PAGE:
Can Sales Assessments Actually Predict On the Job Success?

I received a call from the HR VP of a large company that was very interested in using our assessments to select new salespeople.  I said the company was interested but the HR VP was out to prove how much he knew about assessments.  He was more interested in n’s, r’s, alphas, deltas, standard deviations and construct validity.  Unless you’re a PhD. or statistician, most of you won’t know what those things are and to all but a few who understand them, you don’t need to.

Stathead was hell-bent on learning about the technical nature of how the assessment works, how it was created, how it was validated and its impact on protected minorities.  While this is important, it can be very misleading.  As you will read below, a test can meet all of those criteria and not help with selection at all!

Sadly for his company, in desperate need of this tool, he didn’t care at all about the most important element of the assessment – how it’s predictive ability made it different from all the assessments he knew about – personality and behavioral styles assessments that are so widely available. Unlike nearly all of the other assessments on the market, our assessment actually predicts, with tremendous accuracy, who will succeed in a sales position at your company.  I’ll explain.

Take any personality or behavioral styles assessment, and you will likely see one where the individual findings like, “John gets along well with people”, will be quite accurate. While the individual findings in most of these assessments are accurate, almost none of them were created for the purpose of assessing sales candidates or evaluating sales forces.  Rather, they are usually assessments that were adapted for this use.  Adapted means they include some of the traits for which they assess, like Drive or Extroversion, since successful salespeople have those traits. But the traits they measure don’t predict sales success.  They are, as I said, just some of the traits that successful salespeople have and it’s important to note that unsuccessful salespeople usually have those traits too.

Our assessment also has accurate individual findings like, “John doesn’t ask enough questions”,  but notice that they are sales specific findings versus personality traits. So difference number one is that while the other assessments provide accurate traits, ours provides accurate sales findings.

Our assessment is different, not only because it was built SPECIFICALLY for sales use, but because of its predictive nature.  Our assessment actually predicts, with accuracy, whether a sales candidate will succeed in the specific sales role that you need filled.  While other assessments present a collection of findings, you must interpret them, draw a conclusion and then guess whether John will succeed.  Our assessment actually predicts whether John will succeed, not just in sales, but selling your specific product or service at your company, in your industry and with the particular role you have in mind.  It predicts whether John will succeed selling into your marketplace, calling on your decision makers against your competition with all of its particular challenges.  That’s an enormous difference.  That’s why it’s so accurate.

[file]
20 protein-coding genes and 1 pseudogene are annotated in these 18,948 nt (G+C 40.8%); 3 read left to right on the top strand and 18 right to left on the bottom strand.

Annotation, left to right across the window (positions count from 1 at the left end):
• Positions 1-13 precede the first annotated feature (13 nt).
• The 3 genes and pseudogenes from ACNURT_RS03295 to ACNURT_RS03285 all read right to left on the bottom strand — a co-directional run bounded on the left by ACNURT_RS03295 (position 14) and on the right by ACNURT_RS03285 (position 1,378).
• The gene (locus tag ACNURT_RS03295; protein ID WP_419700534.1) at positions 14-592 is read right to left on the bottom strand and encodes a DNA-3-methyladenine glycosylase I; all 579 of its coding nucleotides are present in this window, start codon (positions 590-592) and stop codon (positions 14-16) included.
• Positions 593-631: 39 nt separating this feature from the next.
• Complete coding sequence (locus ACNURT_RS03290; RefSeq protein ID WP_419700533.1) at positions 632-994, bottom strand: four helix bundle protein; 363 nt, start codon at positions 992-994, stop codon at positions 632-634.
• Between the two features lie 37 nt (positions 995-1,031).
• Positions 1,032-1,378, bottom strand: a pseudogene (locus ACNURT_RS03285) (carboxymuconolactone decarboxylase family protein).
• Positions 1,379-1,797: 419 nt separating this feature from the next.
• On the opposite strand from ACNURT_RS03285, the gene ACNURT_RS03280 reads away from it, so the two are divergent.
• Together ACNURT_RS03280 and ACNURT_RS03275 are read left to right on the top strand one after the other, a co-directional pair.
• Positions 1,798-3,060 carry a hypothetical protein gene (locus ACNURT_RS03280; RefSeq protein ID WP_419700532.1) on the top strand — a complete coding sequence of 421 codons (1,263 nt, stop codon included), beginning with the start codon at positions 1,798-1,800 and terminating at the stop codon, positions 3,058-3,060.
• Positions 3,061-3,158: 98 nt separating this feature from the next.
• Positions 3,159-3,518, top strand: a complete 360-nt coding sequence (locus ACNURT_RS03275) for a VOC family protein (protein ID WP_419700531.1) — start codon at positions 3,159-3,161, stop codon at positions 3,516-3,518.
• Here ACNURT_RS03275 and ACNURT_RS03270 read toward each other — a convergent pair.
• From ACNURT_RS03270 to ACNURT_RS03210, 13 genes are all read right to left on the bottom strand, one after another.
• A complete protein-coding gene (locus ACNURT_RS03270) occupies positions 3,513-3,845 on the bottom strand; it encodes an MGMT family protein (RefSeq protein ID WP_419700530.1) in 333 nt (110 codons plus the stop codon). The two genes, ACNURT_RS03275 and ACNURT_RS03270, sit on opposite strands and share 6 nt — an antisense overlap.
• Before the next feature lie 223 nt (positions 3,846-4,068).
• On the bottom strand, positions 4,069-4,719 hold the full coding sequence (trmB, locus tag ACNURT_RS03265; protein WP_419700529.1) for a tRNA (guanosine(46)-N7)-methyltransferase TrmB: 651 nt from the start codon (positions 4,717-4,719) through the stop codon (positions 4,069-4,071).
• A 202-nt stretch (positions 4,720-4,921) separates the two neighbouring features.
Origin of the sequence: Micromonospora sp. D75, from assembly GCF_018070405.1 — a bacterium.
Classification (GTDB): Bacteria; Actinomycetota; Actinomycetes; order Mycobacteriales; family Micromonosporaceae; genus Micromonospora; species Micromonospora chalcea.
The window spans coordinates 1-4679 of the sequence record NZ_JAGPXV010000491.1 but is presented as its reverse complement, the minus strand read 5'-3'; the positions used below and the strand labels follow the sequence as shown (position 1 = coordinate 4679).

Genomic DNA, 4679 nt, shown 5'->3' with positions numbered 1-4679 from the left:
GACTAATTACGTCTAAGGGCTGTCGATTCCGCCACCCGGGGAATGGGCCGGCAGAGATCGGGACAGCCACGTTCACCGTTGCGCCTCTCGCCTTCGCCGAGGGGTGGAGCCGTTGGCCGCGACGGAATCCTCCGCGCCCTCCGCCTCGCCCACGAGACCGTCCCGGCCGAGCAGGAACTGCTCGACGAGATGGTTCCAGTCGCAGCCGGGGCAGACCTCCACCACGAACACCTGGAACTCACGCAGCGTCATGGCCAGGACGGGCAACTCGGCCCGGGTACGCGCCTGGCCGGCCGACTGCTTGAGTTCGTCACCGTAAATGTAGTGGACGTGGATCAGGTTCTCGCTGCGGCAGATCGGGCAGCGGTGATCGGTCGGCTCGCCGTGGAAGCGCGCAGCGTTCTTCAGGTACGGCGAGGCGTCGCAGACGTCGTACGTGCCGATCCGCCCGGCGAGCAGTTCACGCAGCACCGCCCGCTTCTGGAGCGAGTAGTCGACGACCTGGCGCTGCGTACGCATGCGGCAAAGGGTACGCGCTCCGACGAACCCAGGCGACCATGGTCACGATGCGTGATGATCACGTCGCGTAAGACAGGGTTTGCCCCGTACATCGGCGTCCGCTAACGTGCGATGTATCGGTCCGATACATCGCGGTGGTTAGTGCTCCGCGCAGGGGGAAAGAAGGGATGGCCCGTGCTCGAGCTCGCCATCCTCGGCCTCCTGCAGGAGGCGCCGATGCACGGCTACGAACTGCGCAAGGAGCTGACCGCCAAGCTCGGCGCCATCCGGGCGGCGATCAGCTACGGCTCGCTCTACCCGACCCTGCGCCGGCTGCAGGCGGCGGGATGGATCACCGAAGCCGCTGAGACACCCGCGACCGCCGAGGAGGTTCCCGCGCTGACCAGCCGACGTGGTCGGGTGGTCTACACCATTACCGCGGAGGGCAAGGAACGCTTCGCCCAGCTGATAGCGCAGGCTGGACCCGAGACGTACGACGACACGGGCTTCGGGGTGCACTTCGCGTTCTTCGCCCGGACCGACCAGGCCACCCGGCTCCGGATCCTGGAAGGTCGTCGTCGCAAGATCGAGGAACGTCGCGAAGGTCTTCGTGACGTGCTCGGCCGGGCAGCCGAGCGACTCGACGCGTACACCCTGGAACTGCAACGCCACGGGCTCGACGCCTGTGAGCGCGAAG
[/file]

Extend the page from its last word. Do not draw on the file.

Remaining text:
When we evaluate a sales force, one of the things we predict with accuracy is growth potential – whether each of your salespeople will improve and by how much.

Complicating the matter on assessments is the issue of validation – the demonstration or proof that the assessment is consistent and reliable in its findings, where all the n’s, r’s, alphas, and standard deviation come into play.  Validation is important  because an assessment can’t be used in the work place unless it has been validated.

There are several ways to validate an assessment.  They range from methods as simple as face validity, to content validity, to criterion related validity, to construct validity and all the way up to predictive validity, and more.

On the simple end of the spectrum, Face Validity means that at face value, the questions in the assessment seem to test for what the assessment claims it’s testing for.  Geez!

Content Validity is the degree to which a test is a representative sample of the content of whatever objectives or specifications the test was originally designed to measure.  More Geez!

And yes, there are assessments on the market that don’t prove any more than that!

Criterion Validity uses strategies that focus on the correlation of the test being correlated with a well-respected outside measure(s) of the same objectives or specifications (like a manager’s review).

Construct Validity is the experimental demonstration that a test is measuring the construct (attribute) it claims to be measuring.

Finally, Predictive validity is the degree of correlation between the scores on a test and some other measure that the test is designed to predict (like on the job performance).  This is the most time-consuming and costly form of validation and this is the method we use.  In the case of the predictive validity of our sales candidate assessment, a year after salespeople have been assessed, 92% of those we recommended who were also hired were performing in the top half of their sales organizations.

That’s quite a profound difference from an assessment that says “John gets along well with people”.

I know this was a long post but I thought it was important to get this information out.

© Copyright 2007 Objective Management Group, Inc.